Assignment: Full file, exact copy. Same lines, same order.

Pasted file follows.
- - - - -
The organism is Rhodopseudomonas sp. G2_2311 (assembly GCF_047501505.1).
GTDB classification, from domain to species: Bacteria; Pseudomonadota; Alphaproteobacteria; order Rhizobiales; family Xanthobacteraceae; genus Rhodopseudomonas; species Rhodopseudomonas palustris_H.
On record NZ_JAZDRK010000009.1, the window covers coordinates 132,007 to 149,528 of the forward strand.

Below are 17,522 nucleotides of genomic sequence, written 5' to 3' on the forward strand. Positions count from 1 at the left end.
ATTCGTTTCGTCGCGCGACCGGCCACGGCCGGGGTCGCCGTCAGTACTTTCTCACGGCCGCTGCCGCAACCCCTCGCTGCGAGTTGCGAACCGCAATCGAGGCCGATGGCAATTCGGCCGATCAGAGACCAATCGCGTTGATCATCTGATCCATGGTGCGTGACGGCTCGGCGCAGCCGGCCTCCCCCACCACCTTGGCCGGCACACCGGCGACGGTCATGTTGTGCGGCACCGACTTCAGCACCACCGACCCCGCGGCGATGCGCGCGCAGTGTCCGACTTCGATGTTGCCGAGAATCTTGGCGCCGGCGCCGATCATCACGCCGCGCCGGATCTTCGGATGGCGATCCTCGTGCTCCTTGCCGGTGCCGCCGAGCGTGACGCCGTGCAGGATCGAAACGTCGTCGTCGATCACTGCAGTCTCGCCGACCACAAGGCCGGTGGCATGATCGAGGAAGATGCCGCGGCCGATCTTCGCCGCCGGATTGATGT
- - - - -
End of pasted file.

The organism is Rhodopseudomonas sp. G2_2311 (assembly GCF_047501505.1).
GTDB classification, from domain to species: Bacteria; Pseudomonadota; Alphaproteobacteria; order Rhizobiales; family Xanthobacteraceae; genus Rhodopseudomonas; species Rhodopseudomonas palustris_H.
On record NZ_JAZDRK010000009.1, the window covers coordinates 132,007 to 149,528 of the forward strand.

Below are 17,522 nucleotides of genomic sequence, written 5' to 3' on the forward strand. Positions count from 1 at the left end.
ATTCGTTTCGTCGCGCGACCGGCCACGGCCGGGGTCGCCGTCAGTACTTTCTCACGGCCGCTGCCGCAACCCCTCGCTGCGAGTTGCGAACCGCAATCGAGGCCGATGGCAATTCGGCCGATCAGAGACCAATCGCGTTGATCATCTGATCCATGGTGCGTGACGGCTCGGCGCAGCCGGCCTCCCCCACCACCTTGGCCGGCACACCGGCGACGGTCATGTTGTGCGGCACCGACTTCAGCACCACCGACCCCGCGGCGATGCGCGCGCAGTGTCCGACTTCGATGTTGCCGAGAATCTTGGCGCCGGCGCCGATCATCACGCCGCGCCGGATCTTCGGATGGCGATCCTCGTGCTCCTTGCCGGTGCCGCCGAGCGTGACGCCGTGCAGGATCGAAACGTCGTCGTCGATCACTGCAGTCTCGCCGACCACAAGGCCGGTGGCATGATCGAGGAAGATGCCGCGGCCGATCTTCGCCGCCGGATTGATGT